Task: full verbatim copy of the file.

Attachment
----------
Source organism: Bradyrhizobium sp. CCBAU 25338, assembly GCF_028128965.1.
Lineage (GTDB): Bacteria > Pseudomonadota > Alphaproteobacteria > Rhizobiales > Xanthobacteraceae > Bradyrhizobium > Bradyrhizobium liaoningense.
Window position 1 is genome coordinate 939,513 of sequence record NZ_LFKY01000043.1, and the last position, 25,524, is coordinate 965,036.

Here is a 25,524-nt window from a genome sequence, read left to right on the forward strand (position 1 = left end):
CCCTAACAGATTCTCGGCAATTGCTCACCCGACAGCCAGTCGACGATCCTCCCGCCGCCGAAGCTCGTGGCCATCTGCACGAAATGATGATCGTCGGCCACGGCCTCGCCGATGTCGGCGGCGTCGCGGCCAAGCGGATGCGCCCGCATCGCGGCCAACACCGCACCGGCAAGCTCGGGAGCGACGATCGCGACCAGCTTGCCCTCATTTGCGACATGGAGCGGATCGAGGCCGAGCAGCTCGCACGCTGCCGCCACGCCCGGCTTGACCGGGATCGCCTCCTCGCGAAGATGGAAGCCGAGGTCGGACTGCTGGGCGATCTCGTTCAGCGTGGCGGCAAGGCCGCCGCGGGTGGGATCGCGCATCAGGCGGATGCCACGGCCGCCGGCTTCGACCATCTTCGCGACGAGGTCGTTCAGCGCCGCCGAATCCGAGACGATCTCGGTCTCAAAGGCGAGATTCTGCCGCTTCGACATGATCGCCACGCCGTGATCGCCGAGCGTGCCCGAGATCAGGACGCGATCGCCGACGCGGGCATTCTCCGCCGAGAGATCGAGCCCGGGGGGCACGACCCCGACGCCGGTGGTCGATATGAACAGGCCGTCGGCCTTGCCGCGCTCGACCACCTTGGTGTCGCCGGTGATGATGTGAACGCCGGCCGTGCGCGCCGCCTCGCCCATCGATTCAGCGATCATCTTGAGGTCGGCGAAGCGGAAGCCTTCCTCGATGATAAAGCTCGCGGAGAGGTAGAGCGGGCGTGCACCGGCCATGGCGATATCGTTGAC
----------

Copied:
Source organism: Bradyrhizobium sp. CCBAU 25338, assembly GCF_028128965.1.
Lineage (GTDB): Bacteria > Pseudomonadota > Alphaproteobacteria > Rhizobiales > Xanthobacteraceae > Bradyrhizobium > Bradyrhizobium liaoningense.
Window position 1 is genome coordinate 939,513 of sequence record NZ_LFKY01000043.1, and the last position, 25,524, is coordinate 965,036.

Here is a 25,524-nt window from a genome sequence, read left to right on the forward strand (position 1 = left end):
CCCTAACAGATTCTCGGCAATTGCTCACCCGACAGCCAGTCGACGATCCTCCCGCCGCCGAAGCTCGTGGCCATCTGCACGAAATGATGATCGTCGGCCACGGCCTCGCCGATGTCGGCGGCGTCGCGGCCAAGCGGATGCGCCCGCATCGCGGCCAACACCGCACCGGCAAGCTCGGGAGCGACGATCGCGACCAGCTTGCCCTCATTTGCGACATGGAGCGGATCGAGGCCGAGCAGCTCGCACGCTGCCGCCACGCCCGGCTTGACCGGGATCGCCTCCTCGCGAAGATGGAAGCCGAGGTCGGACTGCTGGGCGATCTCGTTCAGCGTGGCGGCAAGGCCGCCGCGGGTGGGATCGCGCATCAGGCGGATGCCACGGCCGCCGGCTTCGACCATCTTCGCGACGAGGTCGTTCAGCGCCGCCGAATCCGAGACGATCTCGGTCTCAAAGGCGAGATTCTGCCGCTTCGACATGATCGCCACGCCGTGATCGCCGAGCGTGCCCGAGATCAGGACGCGATCGCCGACGCGGGCATTCTCCGCCGAGAGATCGAGCCCGGGGGGCACGACCCCGACGCCGGTGGTCGATATGAACAGGCCGTCGGCCTTGCCGCGCTCGACCACCTTGGTGTCGCCGGTGATGATGTGAACGCCGGCCGTGCGCGCCGCCTCGCCCATCGATTCAGCGATCATCTTGAGGTCGGCGAAGCGGAAGCCTTCCTCGATGATAAAGCTCGCGGAGAGGTAGAGCGGGCGTGCACCGGCCATGGCGATATCGTTGAC